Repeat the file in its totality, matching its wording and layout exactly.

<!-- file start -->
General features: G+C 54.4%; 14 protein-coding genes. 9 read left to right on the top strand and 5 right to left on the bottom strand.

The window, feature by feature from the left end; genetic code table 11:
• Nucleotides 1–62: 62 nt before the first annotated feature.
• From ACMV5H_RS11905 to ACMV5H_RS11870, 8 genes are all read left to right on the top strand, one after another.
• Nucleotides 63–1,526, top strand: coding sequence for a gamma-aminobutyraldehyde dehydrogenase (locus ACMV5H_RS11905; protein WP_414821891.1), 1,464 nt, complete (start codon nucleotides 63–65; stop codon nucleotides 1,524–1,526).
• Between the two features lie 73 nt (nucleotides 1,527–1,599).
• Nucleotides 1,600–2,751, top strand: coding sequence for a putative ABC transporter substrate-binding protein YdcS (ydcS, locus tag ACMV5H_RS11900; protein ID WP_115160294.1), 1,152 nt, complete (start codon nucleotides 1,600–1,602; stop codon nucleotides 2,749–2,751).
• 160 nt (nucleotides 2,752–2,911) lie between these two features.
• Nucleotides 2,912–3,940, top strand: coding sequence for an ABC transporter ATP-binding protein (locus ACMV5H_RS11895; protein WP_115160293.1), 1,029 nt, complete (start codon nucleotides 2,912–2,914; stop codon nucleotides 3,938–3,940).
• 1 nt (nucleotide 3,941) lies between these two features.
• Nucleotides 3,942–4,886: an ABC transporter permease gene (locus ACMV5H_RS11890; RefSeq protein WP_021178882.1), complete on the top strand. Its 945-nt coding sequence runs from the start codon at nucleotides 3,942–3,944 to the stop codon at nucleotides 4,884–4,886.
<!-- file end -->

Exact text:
General features: G+C 54.4%; 14 protein-coding genes. 9 read left to right on the top strand and 5 right to left on the bottom strand.

The window, feature by feature from the left end; genetic code table 11:
• Nucleotides 1–62: 62 nt before the first annotated feature.
• From ACMV5H_RS11905 to ACMV5H_RS11870, 8 genes are all read left to right on the top strand, one after another.
• Nucleotides 63–1,526, top strand: coding sequence for a gamma-aminobutyraldehyde dehydrogenase (locus ACMV5H_RS11905; protein WP_414821891.1), 1,464 nt, complete (start codon nucleotides 63–65; stop codon nucleotides 1,524–1,526).
• Between the two features lie 73 nt (nucleotides 1,527–1,599).
• Nucleotides 1,600–2,751, top strand: coding sequence for a putative ABC transporter substrate-binding protein YdcS (ydcS, locus tag ACMV5H_RS11900; protein ID WP_115160294.1), 1,152 nt, complete (start codon nucleotides 1,600–1,602; stop codon nucleotides 2,749–2,751).
• 160 nt (nucleotides 2,752–2,911) lie between these two features.
• Nucleotides 2,912–3,940, top strand: coding sequence for an ABC transporter ATP-binding protein (locus ACMV5H_RS11895; protein WP_115160293.1), 1,029 nt, complete (start codon nucleotides 2,912–2,914; stop codon nucleotides 3,938–3,940).
• 1 nt (nucleotide 3,941) lies between these two features.
• Nucleotides 3,942–4,886: an ABC transporter permease gene (locus ACMV5H_RS11890; RefSeq protein WP_021178882.1), complete on the top strand. Its 945-nt coding sequence runs from the start codon at nucleotides 3,942–3,944 to the stop codon at nucleotides 4,884–4,886.